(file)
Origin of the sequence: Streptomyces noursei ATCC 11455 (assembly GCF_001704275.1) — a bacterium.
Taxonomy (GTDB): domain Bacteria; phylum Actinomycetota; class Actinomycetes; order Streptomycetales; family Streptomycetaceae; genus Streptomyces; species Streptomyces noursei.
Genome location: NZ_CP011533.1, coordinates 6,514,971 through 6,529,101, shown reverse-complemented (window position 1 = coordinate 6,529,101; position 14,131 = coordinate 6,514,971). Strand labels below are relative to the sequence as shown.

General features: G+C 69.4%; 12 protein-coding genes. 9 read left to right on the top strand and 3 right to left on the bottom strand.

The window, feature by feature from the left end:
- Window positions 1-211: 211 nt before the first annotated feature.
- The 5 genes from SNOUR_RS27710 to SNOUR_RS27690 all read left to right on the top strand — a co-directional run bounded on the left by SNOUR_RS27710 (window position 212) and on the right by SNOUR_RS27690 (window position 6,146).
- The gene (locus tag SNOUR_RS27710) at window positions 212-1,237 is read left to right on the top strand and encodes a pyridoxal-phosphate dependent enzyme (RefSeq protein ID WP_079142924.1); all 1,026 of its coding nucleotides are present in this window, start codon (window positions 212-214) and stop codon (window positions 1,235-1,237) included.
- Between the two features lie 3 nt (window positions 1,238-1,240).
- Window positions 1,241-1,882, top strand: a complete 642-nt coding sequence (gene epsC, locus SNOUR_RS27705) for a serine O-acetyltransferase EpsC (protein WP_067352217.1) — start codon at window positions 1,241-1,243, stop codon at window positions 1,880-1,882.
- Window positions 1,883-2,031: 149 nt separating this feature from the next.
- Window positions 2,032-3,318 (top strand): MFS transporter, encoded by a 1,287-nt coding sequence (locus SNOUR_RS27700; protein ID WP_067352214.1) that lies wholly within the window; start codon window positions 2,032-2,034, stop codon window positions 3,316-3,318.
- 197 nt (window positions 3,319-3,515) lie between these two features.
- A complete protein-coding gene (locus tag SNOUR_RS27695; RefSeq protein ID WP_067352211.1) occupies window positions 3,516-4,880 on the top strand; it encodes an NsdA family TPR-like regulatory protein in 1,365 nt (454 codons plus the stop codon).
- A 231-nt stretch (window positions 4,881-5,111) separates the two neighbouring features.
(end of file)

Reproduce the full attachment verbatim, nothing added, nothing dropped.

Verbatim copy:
Origin of the sequence: Streptomyces noursei ATCC 11455 (assembly GCF_001704275.1) — a bacterium.
Taxonomy (GTDB): domain Bacteria; phylum Actinomycetota; class Actinomycetes; order Streptomycetales; family Streptomycetaceae; genus Streptomyces; species Streptomyces noursei.
Genome location: NZ_CP011533.1, coordinates 6,514,971 through 6,529,101, shown reverse-complemented (window position 1 = coordinate 6,529,101; position 14,131 = coordinate 6,514,971). Strand labels below are relative to the sequence as shown.

General features: G+C 69.4%; 12 protein-coding genes. 9 read left to right on the top strand and 3 right to left on the bottom strand.

The window, feature by feature from the left end:
- Window positions 1-211: 211 nt before the first annotated feature.
- The 5 genes from SNOUR_RS27710 to SNOUR_RS27690 all read left to right on the top strand — a co-directional run bounded on the left by SNOUR_RS27710 (window position 212) and on the right by SNOUR_RS27690 (window position 6,146).
- The gene (locus tag SNOUR_RS27710) at window positions 212-1,237 is read left to right on the top strand and encodes a pyridoxal-phosphate dependent enzyme (RefSeq protein ID WP_079142924.1); all 1,026 of its coding nucleotides are present in this window, start codon (window positions 212-214) and stop codon (window positions 1,235-1,237) included.
- Between the two features lie 3 nt (window positions 1,238-1,240).
- Window positions 1,241-1,882, top strand: a complete 642-nt coding sequence (gene epsC, locus SNOUR_RS27705) for a serine O-acetyltransferase EpsC (protein WP_067352217.1) — start codon at window positions 1,241-1,243, stop codon at window positions 1,880-1,882.
- Window positions 1,883-2,031: 149 nt separating this feature from the next.
- Window positions 2,032-3,318 (top strand): MFS transporter, encoded by a 1,287-nt coding sequence (locus SNOUR_RS27700; protein ID WP_067352214.1) that lies wholly within the window; start codon window positions 2,032-2,034, stop codon window positions 3,316-3,318.
- 197 nt (window positions 3,319-3,515) lie between these two features.
- A complete protein-coding gene (locus tag SNOUR_RS27695; RefSeq protein ID WP_067352211.1) occupies window positions 3,516-4,880 on the top strand; it encodes an NsdA family TPR-like regulatory protein in 1,365 nt (454 codons plus the stop codon).
- A 231-nt stretch (window positions 4,881-5,111) separates the two neighbouring features.